Dec. 7, 2009 -- While the past decade has seen great strides in medical technology, it hasn't seen solutions to all of our health problems.
Some of these threats turned out to be almost nonexistent. Others were arguably overblown. Some caused widespread harm.
So what new threats have been robbing you of sleep since the annual odometer rolled over from 1999 to 2000? Join us as we take a look at the top ten new threats of the last ten years.
Swine Flu (H1N1)
Since it came to public attention in the United States in April, the largest health scare of 2009 has been swine flu.
While other forms of the virus typically peak in February and largely affect the elderly, this strain of the H1N1 flu virus came out of season and mostly affected younger people.
In June, the World Health Organization declared the virus a pandemic, meaning that it was widespread on multiple continents.
Manufacturers began producing vaccine at the end of the spring, but there were shortages nationwide, even late into the fall.
While the majority of cases of the flu have been mild, thousands of American deaths have been attributed to the virus.
But no matter the severity, many health experts agree there are lessons to be learned.
"We just have to note, and this was a bit scary, that when H1N1 came along in communities... our capacity to take care of [patients] was stretched," said Dr. William Schaffner, Chair of the Department of Preventive Medicine at Vanderbilt University Medical Center. "We don't have a lot of reserve in the health care system anymore."
Bisphenol A (BPA)
While much of the alarm over the chemical bisphenol A, or BPA for short, has come lately, scientists have been looking at it for years.
In January of 2000, an article in the Journal of the American Dental Association discussed how BPA -- which is used in some dental sealants -- was not found at detectible levels in the body more than a few hours after the treatments.
Since then, studies have shown the chemical to cause birth defects in lab animals, and even create some problems in humans in high doses. The chemical, used in household plastics, has also been found in babies, leading to increased scrutiny from regulatory bodies.
But while we know it is present in humans and can create problems at high levels, it remains unclear what the effect of BPA is in humans at lower doses.
"I would say that there's growing evidence that it is a significant concern, but it's not clear yet how much of a concern," said Joel Schwartz, a professor of epidemiology at the Harvard School of Public Health and director of the Harvard Center for Risk Analysis. "There's a lot of things that still need to be understood, but there's certainly enough things to say, 'Yes, this is something that needs to be on our radar screen.'"
Lead Paint On Toys From China
In 2007, a number of products made in China were recalled -- but perhaps the recall that drew the most attention was of children's toys containing lead paint, including some from the popular Thomas the Tank Engine line.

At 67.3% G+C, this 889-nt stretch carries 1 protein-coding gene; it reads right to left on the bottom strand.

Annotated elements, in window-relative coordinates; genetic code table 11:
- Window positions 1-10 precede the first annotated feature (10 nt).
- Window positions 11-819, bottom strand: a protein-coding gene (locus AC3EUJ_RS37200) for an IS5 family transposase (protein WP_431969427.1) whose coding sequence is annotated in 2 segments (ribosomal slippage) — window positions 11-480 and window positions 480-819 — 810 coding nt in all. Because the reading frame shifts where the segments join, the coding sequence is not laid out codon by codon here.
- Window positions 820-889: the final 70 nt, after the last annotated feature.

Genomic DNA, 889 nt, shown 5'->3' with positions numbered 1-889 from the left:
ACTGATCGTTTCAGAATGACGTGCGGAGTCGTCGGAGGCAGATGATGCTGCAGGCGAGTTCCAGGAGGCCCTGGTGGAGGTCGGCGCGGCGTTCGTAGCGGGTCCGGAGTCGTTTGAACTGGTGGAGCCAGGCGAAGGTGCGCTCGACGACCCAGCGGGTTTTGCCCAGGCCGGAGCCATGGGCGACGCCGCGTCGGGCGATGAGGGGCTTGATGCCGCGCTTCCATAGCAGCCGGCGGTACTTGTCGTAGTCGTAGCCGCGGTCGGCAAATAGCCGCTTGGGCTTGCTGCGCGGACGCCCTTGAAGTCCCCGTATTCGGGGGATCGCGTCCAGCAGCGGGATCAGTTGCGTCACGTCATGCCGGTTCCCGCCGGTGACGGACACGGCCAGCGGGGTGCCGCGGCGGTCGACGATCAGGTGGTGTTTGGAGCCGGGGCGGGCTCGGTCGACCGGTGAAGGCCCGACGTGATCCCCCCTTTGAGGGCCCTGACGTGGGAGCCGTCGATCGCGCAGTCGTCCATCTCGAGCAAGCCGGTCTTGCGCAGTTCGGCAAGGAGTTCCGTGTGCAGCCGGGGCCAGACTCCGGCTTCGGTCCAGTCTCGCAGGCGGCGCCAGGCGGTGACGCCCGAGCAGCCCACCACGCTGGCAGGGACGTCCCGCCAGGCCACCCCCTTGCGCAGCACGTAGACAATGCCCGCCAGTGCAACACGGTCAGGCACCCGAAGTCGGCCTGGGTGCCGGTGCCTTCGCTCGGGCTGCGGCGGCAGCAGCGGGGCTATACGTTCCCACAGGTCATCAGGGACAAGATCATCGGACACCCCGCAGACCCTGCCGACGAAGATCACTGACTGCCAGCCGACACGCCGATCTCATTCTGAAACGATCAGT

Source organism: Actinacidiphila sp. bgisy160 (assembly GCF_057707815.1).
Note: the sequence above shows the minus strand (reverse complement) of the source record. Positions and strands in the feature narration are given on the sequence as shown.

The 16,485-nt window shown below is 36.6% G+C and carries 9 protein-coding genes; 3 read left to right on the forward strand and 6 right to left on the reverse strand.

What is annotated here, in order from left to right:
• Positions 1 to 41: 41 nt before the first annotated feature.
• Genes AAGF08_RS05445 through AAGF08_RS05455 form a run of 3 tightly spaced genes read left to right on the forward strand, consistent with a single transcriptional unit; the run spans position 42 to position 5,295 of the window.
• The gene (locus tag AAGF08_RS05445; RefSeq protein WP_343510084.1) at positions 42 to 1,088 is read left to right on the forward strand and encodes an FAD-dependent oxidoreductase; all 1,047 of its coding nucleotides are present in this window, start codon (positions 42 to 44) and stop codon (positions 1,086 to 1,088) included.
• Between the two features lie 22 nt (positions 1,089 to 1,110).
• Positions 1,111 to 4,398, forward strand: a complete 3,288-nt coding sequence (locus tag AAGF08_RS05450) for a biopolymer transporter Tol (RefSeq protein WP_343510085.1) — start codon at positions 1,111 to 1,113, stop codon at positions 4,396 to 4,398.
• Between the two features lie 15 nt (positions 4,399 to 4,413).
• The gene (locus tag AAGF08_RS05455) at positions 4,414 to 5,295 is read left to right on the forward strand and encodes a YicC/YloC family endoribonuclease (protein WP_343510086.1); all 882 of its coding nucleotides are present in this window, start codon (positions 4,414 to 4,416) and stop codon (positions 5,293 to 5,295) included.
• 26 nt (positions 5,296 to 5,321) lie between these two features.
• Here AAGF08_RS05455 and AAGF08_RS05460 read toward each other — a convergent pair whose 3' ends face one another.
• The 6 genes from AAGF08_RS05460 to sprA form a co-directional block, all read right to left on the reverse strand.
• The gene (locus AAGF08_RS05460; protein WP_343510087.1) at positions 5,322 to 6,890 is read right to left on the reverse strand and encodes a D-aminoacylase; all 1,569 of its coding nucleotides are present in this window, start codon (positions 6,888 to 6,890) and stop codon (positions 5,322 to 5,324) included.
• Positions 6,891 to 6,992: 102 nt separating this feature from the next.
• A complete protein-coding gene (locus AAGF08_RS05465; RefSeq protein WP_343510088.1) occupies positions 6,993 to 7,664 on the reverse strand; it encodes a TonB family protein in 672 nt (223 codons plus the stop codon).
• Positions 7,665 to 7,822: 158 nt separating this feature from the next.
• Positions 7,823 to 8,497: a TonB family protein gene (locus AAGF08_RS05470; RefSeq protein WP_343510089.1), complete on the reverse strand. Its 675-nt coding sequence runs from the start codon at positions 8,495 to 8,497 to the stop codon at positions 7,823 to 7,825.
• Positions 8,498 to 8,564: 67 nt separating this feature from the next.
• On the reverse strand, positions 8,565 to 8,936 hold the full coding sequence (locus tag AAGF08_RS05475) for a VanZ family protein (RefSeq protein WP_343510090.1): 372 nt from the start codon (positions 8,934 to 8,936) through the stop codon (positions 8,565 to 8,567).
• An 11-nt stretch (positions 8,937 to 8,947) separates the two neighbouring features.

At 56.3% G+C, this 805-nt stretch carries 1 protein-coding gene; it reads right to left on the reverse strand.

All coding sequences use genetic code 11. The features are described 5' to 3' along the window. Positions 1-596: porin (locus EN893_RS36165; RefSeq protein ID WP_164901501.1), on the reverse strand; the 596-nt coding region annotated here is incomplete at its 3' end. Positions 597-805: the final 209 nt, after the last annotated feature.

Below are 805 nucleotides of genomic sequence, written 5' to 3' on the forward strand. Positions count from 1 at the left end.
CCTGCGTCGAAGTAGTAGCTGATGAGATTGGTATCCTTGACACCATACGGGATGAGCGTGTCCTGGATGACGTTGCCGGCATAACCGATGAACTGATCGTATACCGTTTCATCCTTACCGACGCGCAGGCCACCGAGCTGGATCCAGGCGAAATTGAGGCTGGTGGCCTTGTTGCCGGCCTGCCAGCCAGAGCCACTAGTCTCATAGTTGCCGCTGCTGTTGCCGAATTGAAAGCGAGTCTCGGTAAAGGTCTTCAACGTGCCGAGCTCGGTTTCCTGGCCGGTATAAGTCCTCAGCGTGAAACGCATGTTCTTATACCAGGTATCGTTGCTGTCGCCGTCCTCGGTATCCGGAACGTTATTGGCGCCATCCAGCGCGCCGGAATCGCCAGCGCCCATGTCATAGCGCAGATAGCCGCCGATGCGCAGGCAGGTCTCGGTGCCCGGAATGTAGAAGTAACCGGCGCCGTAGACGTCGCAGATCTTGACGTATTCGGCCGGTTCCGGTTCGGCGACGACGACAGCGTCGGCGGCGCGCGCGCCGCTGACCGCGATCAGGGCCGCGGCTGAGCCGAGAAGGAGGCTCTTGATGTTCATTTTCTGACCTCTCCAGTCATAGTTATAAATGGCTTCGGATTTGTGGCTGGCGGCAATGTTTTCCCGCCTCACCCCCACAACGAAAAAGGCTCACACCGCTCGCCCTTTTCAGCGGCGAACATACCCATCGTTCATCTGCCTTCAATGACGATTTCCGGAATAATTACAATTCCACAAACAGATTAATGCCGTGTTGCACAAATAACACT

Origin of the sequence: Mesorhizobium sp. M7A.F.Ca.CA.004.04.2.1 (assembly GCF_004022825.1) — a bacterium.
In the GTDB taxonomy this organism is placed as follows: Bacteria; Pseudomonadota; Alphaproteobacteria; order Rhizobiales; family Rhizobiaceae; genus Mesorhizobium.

The problem wasn't so much one of scientific analysis as it was of enforcement.
"We do know that lead is bad for you," said Schwartz. "Kids and toys are a bad place to put that exposure together. That's a case where that's just outrageous."
The exact effects of the oversight are unknown, but it did shine a spotlight on imported goods.
"It's doing a little more to make sure this stuff doesn't keep slipping in," said Schwartz.
Concern over trans-fats -- found in such crowd-pleasing but doctor-disapproved foods as doughnuts and French fries -- came to a head in 2006, when New York City became the first city to ban trans-fats from restaurants.
"The issue became viral, and a lot of it was related to population studies that came out of Harvard University," said Keith-Thomas Ayoob, director of the nutrition clinic at the Albert Einstein College of Medicine. "The problem with them is they tend to raise bad cholesterol and lower good cholesterol."
In response to doctors' concerns, most trans-fats have been removed from food products -- but in many cases they may have been replaced by saturated fat, which can also be harmful in excess.
Ayoob said trans-fats were "an easy whipping post."
Trans-fats may have disappeared because they were easy to replace with other ingredients. And ultimately, the virtual disappearance of trans-fats may be a better testament to the power of economics in responding to consumer demand than that of regulation responding to public complaints.
"It's box office poison now, is what it is. No one really wants to list that on an ingredient list," said Ayoob. "That's one where the food industry responded much more quickly than government ever would have. It just didn't pay to keep it in there."
Bird Flu (H5N1)
This year's swine flu pandemic wasn't the first time Americans were concerned with a strain of flu named for an animal.
At the beginning of the decade, avian influenza was a concern in Southeast Asia because of the devastation it was causing in chicken populations. But concerns soon arose about its spread to humans and the possibility it would mutate into a form that could spread from person to person.
"These new influenza viruses usually are modified viruses that come from birds, and now, we know, swine," said Schaffner. "We know that influenza viruses change on an annual basis... The world's population will be or will virtually be completely susceptible."
But concerns over avian flu did have one positive effect for the flu vaccine industry, which has been maligned for its reliance on old technologies to create the vaccine each year. Because antigens for flu vaccines are grown in chicken eggs, it was hard to develop a vaccine for a virus that was deadly to birds, and so work had to be done to begin developing a means of creating antigen without using eggs.
Although the new manufacturing processes are not available yet, "It was exactly H5N1 bird flu that stimulated a number of new ways to create new vaccine," said Schaffner. "What we see now actually came forward as a consequence of all that concern with H5N1."